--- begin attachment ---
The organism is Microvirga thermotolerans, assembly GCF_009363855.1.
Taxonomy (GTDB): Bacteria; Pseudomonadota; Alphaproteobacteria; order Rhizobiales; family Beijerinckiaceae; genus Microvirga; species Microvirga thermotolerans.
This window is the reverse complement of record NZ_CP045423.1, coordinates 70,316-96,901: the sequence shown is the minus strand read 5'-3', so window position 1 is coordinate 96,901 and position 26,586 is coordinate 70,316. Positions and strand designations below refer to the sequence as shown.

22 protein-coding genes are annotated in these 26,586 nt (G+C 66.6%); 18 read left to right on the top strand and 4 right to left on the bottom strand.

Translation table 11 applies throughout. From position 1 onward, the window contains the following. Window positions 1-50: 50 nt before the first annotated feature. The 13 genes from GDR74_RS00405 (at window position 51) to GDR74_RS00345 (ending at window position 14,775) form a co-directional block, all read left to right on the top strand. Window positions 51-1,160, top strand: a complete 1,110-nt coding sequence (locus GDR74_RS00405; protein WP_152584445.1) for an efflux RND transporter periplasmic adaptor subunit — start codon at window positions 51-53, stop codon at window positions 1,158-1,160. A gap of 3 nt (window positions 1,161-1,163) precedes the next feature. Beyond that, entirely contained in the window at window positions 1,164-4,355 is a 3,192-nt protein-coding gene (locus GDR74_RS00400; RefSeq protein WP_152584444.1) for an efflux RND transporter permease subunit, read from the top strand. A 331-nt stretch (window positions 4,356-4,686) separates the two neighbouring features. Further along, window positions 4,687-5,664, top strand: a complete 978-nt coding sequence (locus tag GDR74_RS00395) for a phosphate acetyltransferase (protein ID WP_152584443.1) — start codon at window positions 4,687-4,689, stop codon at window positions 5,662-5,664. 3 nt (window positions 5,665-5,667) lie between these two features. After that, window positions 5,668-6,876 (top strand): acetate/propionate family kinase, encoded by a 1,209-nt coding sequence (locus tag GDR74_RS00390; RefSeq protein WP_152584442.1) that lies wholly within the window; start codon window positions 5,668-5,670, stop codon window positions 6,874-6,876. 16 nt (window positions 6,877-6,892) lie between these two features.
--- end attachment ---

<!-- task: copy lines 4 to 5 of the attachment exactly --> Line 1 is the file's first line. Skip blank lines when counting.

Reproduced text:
22 protein-coding genes are annotated in these 26,586 nt (G+C 66.6%); 18 read left to right on the top strand and 4 right to left on the bottom strand.

Translation table 11 applies throughout. From position 1 onward, the window contains the following. Window positions 1-50: 50 nt before the first annotated feature. The 13 genes from GDR74_RS00405 (at window position 51) to GDR74_RS00345 (ending at window position 14,775) form a co-directional block, all read left to right on the top strand. Window positions 51-1,160, top strand: a complete 1,110-nt coding sequence (locus GDR74_RS00405; protein WP_152584445.1) for an efflux RND transporter periplasmic adaptor subunit — start codon at window positions 51-53, stop codon at window positions 1,158-1,160. A gap of 3 nt (window positions 1,161-1,163) precedes the next feature. Beyond that, entirely contained in the window at window positions 1,164-4,355 is a 3,192-nt protein-coding gene (locus GDR74_RS00400; RefSeq protein WP_152584444.1) for an efflux RND transporter permease subunit, read from the top strand. A 331-nt stretch (window positions 4,356-4,686) separates the two neighbouring features. Further along, window positions 4,687-5,664, top strand: a complete 978-nt coding sequence (locus tag GDR74_RS00395) for a phosphate acetyltransferase (protein ID WP_152584443.1) — start codon at window positions 4,687-4,689, stop codon at window positions 5,662-5,664. 3 nt (window positions 5,665-5,667) lie between these two features. After that, window positions 5,668-6,876 (top strand): acetate/propionate family kinase, encoded by a 1,209-nt coding sequence (locus tag GDR74_RS00390; RefSeq protein WP_152584442.1) that lies wholly within the window; start codon window positions 5,668-5,670, stop codon window positions 6,874-6,876. 16 nt (window positions 6,877-6,892) lie between these two features.